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Apocrypha (Greek for ‘hidden things’) or Deuterocanon ('second canon') is the collection of Jewish writings (composed between ca. 250 BCE – 100 CE) that are in the Septuagint or its Old Latin Bible but not in the Hebrew Bible. Hellenistic Judaism and the early Christian Church treated these Jewish writings as sacred scripture.

The background of Apocrypha / Deuterocanon dates back to Jerome (ca. 382 CE), who produced the Vulgate as a revision of the Old Latin Bible. Jerome and his team translated the Hebrew Bible, but also used the Septuagint, the New Testament, and the Old Latin Bible. The Jewish writings were then placed into a distinguishable corpus, called the ‘apocrypha’.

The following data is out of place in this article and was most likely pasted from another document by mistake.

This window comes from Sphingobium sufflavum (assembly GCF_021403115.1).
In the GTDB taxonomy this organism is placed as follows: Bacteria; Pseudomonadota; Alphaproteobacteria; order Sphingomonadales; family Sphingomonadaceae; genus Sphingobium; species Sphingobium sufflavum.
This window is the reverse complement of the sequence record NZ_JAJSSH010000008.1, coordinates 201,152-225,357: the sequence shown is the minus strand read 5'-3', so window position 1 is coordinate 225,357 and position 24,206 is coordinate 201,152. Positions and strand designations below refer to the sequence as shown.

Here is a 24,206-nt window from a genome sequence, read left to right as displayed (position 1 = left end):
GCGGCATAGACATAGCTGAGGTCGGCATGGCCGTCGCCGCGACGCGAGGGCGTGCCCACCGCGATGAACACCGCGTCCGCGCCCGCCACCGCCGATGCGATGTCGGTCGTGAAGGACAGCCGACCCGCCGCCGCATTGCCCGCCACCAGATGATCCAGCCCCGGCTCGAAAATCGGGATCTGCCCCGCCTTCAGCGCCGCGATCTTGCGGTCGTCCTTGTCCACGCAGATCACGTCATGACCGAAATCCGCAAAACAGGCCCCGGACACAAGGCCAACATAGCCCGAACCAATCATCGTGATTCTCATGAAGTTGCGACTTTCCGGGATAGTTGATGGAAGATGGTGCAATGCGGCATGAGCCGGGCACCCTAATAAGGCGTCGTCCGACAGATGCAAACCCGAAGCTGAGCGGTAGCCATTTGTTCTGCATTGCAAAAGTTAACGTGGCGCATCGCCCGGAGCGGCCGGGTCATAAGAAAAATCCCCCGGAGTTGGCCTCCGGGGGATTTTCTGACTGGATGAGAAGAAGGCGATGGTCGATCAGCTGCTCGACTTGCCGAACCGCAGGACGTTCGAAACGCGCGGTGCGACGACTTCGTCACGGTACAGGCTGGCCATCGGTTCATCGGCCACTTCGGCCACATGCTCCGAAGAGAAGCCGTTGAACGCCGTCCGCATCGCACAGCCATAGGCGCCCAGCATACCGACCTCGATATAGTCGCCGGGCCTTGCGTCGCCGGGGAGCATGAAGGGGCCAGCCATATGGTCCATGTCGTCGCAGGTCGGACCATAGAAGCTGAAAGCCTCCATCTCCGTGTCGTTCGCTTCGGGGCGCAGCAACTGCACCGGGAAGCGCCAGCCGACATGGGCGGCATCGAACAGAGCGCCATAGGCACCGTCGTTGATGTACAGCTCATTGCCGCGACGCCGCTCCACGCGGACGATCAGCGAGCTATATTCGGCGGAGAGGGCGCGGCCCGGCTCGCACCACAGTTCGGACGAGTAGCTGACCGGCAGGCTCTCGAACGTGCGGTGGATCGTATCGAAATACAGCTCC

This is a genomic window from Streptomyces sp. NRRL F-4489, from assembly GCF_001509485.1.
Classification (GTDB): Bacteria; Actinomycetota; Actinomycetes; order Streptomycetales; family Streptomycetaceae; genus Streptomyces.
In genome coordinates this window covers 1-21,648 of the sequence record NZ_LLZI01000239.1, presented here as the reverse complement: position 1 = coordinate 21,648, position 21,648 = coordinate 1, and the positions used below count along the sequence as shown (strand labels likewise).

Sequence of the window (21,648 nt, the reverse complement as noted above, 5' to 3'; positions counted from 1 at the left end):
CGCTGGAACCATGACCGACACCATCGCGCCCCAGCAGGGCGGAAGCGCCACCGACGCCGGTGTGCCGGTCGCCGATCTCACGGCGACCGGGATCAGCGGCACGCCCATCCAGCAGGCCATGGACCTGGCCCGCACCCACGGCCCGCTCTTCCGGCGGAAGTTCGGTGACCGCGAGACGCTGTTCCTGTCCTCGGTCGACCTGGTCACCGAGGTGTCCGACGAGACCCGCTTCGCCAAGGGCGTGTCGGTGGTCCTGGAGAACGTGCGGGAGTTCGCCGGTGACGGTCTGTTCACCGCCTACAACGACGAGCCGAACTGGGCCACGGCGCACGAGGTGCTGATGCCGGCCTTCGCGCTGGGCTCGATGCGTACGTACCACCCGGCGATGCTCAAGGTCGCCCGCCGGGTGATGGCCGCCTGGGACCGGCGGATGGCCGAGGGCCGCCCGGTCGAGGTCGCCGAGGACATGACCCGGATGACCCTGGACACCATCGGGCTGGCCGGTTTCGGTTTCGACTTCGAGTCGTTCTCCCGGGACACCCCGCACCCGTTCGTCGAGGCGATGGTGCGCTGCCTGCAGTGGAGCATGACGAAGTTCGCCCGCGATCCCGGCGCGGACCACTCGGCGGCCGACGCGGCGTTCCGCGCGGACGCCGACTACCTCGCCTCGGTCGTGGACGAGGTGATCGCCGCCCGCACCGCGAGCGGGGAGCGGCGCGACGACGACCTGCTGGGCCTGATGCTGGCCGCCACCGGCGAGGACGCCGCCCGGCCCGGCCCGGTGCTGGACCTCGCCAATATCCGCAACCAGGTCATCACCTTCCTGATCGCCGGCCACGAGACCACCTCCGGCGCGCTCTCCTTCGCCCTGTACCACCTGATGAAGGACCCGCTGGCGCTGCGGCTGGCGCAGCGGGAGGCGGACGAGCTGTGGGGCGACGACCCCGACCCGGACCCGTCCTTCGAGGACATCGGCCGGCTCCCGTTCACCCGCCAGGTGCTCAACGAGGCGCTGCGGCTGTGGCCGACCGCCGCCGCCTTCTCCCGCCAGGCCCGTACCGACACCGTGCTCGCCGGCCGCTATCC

The theological and physical status of the Apocrypha / Deuterocanon is not unanimous among different traditions.